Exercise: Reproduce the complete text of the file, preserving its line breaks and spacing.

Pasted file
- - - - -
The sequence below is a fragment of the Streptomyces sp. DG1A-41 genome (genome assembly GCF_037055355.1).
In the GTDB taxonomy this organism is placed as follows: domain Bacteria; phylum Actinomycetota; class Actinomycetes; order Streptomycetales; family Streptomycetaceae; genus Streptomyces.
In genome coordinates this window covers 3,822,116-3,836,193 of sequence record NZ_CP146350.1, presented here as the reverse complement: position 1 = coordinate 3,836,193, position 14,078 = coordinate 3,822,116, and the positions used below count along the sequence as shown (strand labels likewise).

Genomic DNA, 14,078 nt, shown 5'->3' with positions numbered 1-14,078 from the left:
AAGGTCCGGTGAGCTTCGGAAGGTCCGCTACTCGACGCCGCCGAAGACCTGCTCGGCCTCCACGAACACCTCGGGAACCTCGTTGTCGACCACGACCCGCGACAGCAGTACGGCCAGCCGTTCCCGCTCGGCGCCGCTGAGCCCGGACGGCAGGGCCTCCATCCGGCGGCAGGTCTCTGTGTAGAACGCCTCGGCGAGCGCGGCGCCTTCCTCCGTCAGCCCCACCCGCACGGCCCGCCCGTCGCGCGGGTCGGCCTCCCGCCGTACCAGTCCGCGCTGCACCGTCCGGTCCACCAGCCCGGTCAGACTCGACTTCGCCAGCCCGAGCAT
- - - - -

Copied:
The sequence below is a fragment of the Streptomyces sp. DG1A-41 genome (genome assembly GCF_037055355.1).
In the GTDB taxonomy this organism is placed as follows: domain Bacteria; phylum Actinomycetota; class Actinomycetes; order Streptomycetales; family Streptomycetaceae; genus Streptomyces.
In genome coordinates this window covers 3,822,116-3,836,193 of sequence record NZ_CP146350.1, presented here as the reverse complement: position 1 = coordinate 3,836,193, position 14,078 = coordinate 3,822,116, and the positions used below count along the sequence as shown (strand labels likewise).

Genomic DNA, 14,078 nt, shown 5'->3' with positions numbered 1-14,078 from the left:
AAGGTCCGGTGAGCTTCGGAAGGTCCGCTACTCGACGCCGCCGAAGACCTGCTCGGCCTCCACGAACACCTCGGGAACCTCGTTGTCGACCACGACCCGCGACAGCAGTACGGCCAGCCGTTCCCGCTCGGCGCCGCTGAGCCCGGACGGCAGGGCCTCCATCCGGCGGCAGGTCTCTGTGTAGAACGCCTCGGCGAGCGCGGCGCCTTCCTCCGTCAGCCCCACCCGCACGGCCCGCCCGTCGCGCGGGTCGGCCTCCCGCCGTACCAGTCCGCGCTGCACCGTCCGGTCCACCAGCCCGGTCAGACTCGACTTCGCCAGCCCGAGCAT